By James Aquilone | Wednesday, October 2nd, 2013 at 12:29 am
[Do you have an idea for a future Mind Meld? Let us know!]
Q: Who are your favorite women horror writers? Which current women horror writers deserve more attention?
The founder of the award-winning Buzzcity Press, Ann VanderMeer currently serves as an acquiring fiction editor for Tor.com, Cheeky Frawg Books, and weirdfictionreview.com. She was the editor-in-chief for Weird Tales for five years, during which time she was nominated three times for the Hugo Award, winning one. Along with nominations for the Shirley Jackson Award, she also has won a World Fantasy Award and a British Fantasy Award for co-editing The Weird: A Compendium of Strange and Dark Stories. Other projects have included Best American Fantasy, three Steampunk anthologies, and a humor book, The Kosher Guide to Imaginary Animals. Her latest anthologies include Steampunk III: Steampunk Revolution, The Time Traveler’s Almanac, and an as-yet unnamed anthology of feminist speculative fiction.
- Gertrude Barrows Bennett (writing as Francis Stevens) – She wrote a number of uncanny stories in the early 20th century and has been called “the woman who invented dark fantasy.” Indeed, it has been said that her fiction was a huge influence on H.P. Lovecraft. Although not all of Stevens’ work has dated well, she was the first American woman to have her weird fiction widely published and acclaimed.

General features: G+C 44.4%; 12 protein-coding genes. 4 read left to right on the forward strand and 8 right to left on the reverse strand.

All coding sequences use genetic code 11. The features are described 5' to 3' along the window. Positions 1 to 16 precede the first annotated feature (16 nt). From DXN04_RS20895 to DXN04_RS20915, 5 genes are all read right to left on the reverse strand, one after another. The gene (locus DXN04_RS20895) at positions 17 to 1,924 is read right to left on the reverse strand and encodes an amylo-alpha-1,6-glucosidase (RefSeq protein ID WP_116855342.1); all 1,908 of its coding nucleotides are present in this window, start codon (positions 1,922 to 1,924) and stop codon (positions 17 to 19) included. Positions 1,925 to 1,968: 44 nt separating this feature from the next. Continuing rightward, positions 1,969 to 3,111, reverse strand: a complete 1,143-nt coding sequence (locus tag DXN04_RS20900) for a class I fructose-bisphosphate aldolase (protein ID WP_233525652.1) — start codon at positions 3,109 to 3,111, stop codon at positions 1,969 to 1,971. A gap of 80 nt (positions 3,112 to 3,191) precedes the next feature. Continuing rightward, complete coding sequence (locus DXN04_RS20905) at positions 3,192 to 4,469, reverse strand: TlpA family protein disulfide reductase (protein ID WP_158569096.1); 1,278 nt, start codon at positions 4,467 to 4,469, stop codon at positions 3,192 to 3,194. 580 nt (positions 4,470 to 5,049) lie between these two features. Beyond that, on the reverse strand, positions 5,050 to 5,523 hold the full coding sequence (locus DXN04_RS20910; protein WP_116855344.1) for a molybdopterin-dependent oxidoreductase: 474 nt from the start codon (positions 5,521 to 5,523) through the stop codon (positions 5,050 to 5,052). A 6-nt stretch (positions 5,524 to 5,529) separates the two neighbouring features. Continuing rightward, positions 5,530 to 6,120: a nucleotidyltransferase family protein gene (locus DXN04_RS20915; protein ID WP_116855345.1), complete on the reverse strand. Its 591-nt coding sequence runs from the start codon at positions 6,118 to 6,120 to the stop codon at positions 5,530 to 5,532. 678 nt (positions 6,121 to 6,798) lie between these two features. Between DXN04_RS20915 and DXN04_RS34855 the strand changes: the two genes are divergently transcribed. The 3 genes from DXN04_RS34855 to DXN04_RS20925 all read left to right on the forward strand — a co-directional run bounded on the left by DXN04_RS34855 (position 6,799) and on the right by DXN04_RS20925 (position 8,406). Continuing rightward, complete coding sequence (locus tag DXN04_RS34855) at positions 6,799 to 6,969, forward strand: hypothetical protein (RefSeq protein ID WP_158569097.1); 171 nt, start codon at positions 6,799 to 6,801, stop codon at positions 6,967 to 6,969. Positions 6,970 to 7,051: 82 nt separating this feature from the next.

- C.L. Moore – Catherine L. Moore was an American science fiction and fantasy writer, most often known as C.L. Moore. She was one of the first women to write in either genre, and paved the way for many other female speculative fiction writers. Her earliest stories appeared in Weird Tales and a lot of her work was very dark, hence I add her to this list.
- Daphne du Maurier – Although her work was incredibly dark, she was still a very popular writer during her lifetime. Many of her most prominent works have been adapted into movies. My favorite is “The Birds” from Alfred Hitchcock. Although her background could be considered more from the gothic side of fiction, I find her work very dark and disturbing.